The terrifying wasp that bursts out of chests like the Xenomorphs in Alien

Researchers name newly discovered wasp species found inside fossils after the Xenomorphs from Alien.

Bonnie Burton
Journalist Bonnie Burton writes about movies, TV shows, comics, science and robots. She is the author of the books Live or Die: Survival Hacks, Wizarding World: Movie Magic Amazing Artifacts, The Star Wars Craft Book, Girls Against Girls, Draw Star Wars, Planets in Peril and more! E-mail Bonnie.
Bonnie Burton
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Here's an illustration of a female Xenomorphia resurrecta parasitic wasp from the new study. 

Thomas van de Kamp/Karlsruhe Institute of Technology

Close-range photography often makes insects look like tiny, weird aliens.

Now, a team of German scientists has decided to make the connection between insects and aliens legit by naming newly discovered parasitic wasp species after the Xenomorphs from the sci-fi horror movie Alien.

In the movie, a baby chestburster crawls out of actor John Hurt's torso in an explosion of blood and guts. The surviving movie characters realize to their horror that humans make perfect hosts for aliens to lay their eggs.

new study, published Tuesday in Nature Communications, shows that in the real world, parasitic wasps have been using similarly creepy tactics for millions of years.

Parasitic wasps make hosts of other insects just like the the Aliens, laying eggs inside or on top of other insects.

As the young wasps grow, they eat the hosts' bodies from the inside out, and often burst through their hosts' abdomens, just like the chestbursters in Alien.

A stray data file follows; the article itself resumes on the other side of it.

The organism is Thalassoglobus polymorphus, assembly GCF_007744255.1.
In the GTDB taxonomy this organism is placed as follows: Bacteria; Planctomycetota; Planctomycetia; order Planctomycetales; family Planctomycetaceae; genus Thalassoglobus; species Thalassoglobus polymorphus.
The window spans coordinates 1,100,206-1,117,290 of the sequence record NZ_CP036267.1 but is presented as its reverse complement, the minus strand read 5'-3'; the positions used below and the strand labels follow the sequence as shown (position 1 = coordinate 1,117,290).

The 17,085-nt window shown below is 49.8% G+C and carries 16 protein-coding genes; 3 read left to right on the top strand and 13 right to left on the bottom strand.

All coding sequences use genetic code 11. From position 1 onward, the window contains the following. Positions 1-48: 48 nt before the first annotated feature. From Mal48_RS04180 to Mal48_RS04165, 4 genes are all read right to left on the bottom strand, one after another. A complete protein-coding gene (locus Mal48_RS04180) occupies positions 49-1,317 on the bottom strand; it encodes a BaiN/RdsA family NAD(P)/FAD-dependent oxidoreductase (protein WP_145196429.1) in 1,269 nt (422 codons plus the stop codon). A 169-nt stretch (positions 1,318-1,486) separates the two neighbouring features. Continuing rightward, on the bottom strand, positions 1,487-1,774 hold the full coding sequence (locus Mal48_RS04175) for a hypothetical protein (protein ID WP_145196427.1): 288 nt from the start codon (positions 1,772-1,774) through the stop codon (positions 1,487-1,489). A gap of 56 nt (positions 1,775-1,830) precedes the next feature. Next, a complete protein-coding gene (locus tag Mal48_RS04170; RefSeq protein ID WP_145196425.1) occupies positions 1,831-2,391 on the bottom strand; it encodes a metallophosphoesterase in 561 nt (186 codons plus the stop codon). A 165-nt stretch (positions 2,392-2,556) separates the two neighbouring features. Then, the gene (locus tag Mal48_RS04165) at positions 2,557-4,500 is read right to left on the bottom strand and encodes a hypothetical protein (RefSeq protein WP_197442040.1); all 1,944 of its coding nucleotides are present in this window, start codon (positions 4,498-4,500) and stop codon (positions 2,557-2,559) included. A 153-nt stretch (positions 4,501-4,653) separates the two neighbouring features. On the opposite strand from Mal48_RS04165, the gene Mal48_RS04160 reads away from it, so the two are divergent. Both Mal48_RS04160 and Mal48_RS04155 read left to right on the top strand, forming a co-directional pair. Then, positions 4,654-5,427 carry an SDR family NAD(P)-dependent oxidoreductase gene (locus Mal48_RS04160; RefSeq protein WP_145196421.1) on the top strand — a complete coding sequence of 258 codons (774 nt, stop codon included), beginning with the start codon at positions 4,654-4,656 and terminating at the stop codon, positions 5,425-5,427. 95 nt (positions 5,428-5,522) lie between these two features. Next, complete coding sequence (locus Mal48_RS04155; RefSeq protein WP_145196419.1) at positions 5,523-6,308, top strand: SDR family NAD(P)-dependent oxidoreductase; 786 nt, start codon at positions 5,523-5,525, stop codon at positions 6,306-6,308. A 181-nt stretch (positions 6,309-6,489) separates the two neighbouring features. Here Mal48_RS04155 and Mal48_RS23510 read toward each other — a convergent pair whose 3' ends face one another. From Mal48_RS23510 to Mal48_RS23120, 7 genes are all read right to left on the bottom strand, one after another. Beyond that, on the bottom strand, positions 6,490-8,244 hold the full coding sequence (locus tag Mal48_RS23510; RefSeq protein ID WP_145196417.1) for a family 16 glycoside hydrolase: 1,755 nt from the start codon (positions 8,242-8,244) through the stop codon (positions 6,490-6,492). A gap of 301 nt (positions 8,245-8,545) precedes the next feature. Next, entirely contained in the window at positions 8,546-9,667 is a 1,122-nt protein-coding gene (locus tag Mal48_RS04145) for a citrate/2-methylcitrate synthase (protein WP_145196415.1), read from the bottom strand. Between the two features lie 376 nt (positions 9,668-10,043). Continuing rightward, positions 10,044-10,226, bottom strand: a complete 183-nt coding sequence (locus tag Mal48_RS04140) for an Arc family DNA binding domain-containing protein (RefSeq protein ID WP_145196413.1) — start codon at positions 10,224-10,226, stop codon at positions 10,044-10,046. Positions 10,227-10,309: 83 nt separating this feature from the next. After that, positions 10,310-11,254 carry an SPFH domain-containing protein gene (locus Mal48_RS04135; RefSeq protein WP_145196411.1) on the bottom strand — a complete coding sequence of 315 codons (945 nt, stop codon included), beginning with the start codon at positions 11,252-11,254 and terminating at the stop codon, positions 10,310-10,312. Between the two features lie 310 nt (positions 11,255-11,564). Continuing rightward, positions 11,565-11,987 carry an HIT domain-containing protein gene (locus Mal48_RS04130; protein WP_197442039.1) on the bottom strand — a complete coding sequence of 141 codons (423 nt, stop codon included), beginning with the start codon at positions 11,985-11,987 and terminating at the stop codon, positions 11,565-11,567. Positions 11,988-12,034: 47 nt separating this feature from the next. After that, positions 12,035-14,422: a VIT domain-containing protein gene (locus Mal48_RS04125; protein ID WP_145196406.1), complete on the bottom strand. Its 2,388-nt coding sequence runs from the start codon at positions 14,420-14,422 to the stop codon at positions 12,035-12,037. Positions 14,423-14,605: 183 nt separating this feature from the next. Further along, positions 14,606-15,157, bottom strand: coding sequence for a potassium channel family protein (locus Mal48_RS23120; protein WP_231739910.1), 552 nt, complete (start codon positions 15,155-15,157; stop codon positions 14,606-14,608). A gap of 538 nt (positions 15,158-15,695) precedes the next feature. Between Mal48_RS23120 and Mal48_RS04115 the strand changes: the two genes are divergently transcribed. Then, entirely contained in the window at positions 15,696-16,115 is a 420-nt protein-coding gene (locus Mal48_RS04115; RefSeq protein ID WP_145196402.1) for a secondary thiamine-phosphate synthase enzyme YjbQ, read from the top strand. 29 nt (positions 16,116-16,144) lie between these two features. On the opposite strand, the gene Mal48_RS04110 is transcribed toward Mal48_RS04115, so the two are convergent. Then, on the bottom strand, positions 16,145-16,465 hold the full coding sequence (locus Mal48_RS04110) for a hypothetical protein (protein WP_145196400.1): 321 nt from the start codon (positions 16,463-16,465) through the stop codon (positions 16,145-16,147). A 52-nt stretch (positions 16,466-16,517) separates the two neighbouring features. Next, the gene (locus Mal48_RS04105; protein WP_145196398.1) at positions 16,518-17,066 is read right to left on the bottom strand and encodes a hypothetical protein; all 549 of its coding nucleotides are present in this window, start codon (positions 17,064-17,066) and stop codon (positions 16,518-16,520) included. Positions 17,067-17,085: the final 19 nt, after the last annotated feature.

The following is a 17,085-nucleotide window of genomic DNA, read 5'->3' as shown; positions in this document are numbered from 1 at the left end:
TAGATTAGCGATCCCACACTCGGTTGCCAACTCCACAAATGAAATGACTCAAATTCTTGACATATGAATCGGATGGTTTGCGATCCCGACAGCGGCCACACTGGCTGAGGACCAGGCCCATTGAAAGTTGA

For the study, scientists from Germany examined 1,510 fossilized fly pupae in total from the Paleogene period found in France.

Fossil evidence for insect host–parasitoid interactions is considered extremely rare, so ideas about parasite evolution has been considered assumptive, until now.

Using synchrotron X-ray imaging, the scientists discovered four new parasitic wasps hiding inside 55 mineralized fossils of fly larvae dating back 30 million to 40 million-years-old.

"It's the first time we definitely have proof of a developing parasitoid wasp inside its host in the fossil record," Thomas van de Kamp, an entomologist from the Karlsruhe Institute of Technology in Germany and lead author, told the New York Times on Tuesday.

The German team, who identified the specimens of the newly discovered wasp species, have officially named two of the species Xenomorphia resurrecta and Xenomorphia handschini.

In the spirit of Aliens, maybe it's time to nuke these wasps from space.

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